Microsoft offers other details online, plus this reminder: “Turning off Windows Defender Firewall might make your device” (and your network, if you have one) “more vulnerable to unauthorized access.”
Secure your Wi-Fi
Hackers may target your home wireless router to gain access to your network. That means they might access things like your emails, bank accounts, personal schedule, and webcam.
Here are a few basic tips to help protect against that.
1. Create a name and password for your router in Security Settings, then select a type of encryption (more about his in No. 2 below).
Tip: Avoid naming your router something that can easily be associated with you, such as your name or address. Also, make sure you create a complex password such as one using a random string of letters, numerals, and special characters.
2. Choose the most secure and recent form of encryption available. That’s probably Wi-Fi Protected Access 2, also known as WPA2.
3. Be sure to save the updated information when prompted.
4. Congratulations. You’ve now taken basic steps to help protect your router against cybercriminals.
Avoid all suspicious links
Cybercriminals can gain control over your device — including your webcam — by tricking you into installing malware.
That’s why you should never click on suspicious links in emails or download files from people you don’t know. This is one of the most common ways that hackers gain access to your machine.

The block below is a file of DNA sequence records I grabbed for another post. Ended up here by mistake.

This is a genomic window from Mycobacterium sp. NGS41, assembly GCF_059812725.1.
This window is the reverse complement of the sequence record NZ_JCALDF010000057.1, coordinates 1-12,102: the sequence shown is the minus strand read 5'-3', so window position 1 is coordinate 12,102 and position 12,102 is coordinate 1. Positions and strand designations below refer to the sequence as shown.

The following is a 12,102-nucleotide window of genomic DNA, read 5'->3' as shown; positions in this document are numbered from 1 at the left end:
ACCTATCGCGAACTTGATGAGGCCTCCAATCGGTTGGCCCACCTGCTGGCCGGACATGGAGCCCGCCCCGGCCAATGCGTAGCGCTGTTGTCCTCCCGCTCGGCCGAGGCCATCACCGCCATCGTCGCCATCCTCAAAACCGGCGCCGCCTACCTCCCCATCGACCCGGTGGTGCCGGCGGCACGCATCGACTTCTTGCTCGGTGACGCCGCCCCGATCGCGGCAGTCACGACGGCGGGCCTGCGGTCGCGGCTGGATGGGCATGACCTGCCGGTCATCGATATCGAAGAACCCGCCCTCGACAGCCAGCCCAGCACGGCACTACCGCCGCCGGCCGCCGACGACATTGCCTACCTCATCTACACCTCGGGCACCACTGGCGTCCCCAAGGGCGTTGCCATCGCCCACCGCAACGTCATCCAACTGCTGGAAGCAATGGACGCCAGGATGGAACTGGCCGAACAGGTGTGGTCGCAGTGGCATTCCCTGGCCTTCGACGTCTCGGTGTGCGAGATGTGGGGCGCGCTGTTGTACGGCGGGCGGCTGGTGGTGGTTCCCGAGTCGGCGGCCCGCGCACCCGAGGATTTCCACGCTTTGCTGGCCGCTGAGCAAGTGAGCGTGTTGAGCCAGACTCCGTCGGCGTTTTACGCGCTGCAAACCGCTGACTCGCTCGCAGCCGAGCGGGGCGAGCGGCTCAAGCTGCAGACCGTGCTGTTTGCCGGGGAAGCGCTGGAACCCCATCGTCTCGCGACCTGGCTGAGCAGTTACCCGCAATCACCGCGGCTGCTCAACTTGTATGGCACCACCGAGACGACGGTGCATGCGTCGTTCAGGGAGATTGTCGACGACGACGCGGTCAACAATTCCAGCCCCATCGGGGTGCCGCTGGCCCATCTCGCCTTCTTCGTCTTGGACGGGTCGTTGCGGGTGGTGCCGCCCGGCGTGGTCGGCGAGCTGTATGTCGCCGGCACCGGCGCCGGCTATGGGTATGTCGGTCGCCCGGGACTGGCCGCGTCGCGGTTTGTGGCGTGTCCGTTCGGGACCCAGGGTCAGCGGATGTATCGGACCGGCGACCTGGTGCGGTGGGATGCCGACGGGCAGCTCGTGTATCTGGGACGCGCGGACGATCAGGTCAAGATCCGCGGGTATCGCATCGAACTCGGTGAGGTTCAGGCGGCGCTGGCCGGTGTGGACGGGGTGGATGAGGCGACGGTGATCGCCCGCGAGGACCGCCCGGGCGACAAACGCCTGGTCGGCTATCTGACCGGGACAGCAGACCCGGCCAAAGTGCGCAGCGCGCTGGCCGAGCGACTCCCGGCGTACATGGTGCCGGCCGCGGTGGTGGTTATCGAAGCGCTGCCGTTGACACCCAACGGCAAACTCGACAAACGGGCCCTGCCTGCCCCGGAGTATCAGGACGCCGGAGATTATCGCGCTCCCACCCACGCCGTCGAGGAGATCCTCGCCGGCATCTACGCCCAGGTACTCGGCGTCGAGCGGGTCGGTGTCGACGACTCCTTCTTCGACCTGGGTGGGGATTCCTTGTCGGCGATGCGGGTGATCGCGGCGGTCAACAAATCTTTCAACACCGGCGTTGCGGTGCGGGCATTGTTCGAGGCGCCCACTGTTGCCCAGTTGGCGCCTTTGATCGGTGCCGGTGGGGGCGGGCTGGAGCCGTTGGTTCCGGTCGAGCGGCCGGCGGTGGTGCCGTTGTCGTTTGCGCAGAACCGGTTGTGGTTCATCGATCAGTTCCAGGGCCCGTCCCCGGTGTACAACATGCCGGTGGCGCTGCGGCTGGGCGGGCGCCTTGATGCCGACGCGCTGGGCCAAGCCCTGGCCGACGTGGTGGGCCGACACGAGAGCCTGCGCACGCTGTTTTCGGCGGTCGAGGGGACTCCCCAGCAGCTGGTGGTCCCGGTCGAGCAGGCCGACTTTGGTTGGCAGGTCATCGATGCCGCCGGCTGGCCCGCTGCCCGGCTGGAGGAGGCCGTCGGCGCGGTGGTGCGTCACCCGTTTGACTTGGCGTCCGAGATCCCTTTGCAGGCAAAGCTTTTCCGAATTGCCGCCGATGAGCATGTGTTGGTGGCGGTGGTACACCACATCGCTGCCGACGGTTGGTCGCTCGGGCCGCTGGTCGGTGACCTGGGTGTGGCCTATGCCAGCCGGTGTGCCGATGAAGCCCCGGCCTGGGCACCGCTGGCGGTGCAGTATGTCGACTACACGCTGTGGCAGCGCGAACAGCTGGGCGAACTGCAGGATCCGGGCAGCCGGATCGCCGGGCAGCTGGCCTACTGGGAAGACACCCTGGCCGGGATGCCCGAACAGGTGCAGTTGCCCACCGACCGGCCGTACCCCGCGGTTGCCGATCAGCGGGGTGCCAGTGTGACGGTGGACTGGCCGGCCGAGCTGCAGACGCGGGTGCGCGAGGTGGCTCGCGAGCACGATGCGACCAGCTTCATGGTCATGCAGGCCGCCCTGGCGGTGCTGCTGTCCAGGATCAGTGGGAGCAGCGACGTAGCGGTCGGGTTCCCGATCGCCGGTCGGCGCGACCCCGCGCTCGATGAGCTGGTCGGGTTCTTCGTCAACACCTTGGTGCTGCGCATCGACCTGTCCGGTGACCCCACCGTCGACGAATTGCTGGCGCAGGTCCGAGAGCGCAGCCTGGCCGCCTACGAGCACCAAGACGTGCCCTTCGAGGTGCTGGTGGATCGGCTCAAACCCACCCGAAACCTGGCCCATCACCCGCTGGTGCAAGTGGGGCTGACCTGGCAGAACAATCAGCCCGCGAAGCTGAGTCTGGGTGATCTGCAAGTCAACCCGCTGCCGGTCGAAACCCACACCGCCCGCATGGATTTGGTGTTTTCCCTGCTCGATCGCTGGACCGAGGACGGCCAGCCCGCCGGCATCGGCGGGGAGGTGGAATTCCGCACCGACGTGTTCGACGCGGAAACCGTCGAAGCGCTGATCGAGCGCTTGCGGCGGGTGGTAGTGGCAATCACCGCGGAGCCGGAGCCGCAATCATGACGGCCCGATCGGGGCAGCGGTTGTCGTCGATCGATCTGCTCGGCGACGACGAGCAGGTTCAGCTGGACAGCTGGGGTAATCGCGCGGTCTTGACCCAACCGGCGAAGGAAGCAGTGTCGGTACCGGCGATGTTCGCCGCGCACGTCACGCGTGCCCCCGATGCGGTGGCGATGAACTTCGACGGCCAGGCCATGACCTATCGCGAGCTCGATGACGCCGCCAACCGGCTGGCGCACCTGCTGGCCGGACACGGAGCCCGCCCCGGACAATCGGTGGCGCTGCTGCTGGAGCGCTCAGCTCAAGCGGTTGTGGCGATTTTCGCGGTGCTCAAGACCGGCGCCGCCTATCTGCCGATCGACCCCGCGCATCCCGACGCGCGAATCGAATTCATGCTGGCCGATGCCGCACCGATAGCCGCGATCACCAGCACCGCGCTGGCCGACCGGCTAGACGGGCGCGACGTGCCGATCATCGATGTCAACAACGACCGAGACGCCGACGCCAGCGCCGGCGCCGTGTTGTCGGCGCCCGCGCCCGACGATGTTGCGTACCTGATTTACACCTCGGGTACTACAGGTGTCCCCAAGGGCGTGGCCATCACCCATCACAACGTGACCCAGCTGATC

What’s a smart defense? Only download attachments and click on links in emails from people that you trust. Even then, if something looks suspicious, call or text them to find out if it’s legitimate.
Don’t chat with strangers online
A cybercriminal might chat with you online to get your personal information or trick you into downloading malware that compromises your webcam.
Here are a few dos and don’ts to consider if you decide to chat with a stranger.
- Do protect your personal information. Don’t share anything that might be used to gain access to financial accounts, lead to identity theft, and enable other types of danger or fraud.
- Don’t overshare. Avoid sharing a picture of yourself, your home, or anything that might lead a stranger to you.
- Do disconnect. Criminals and others online may try to manipulate or influence you. If a chat doesn’t feel right, exit at once.
Watch for camera indicator light to turn on by itself
If your camera indicator light goes on — and you didn’t do it — it’s a likely sign your webcam has been hacked.
And if the indicator light doesn’t go on? Keep in mind that hackers can sometimes disable the light.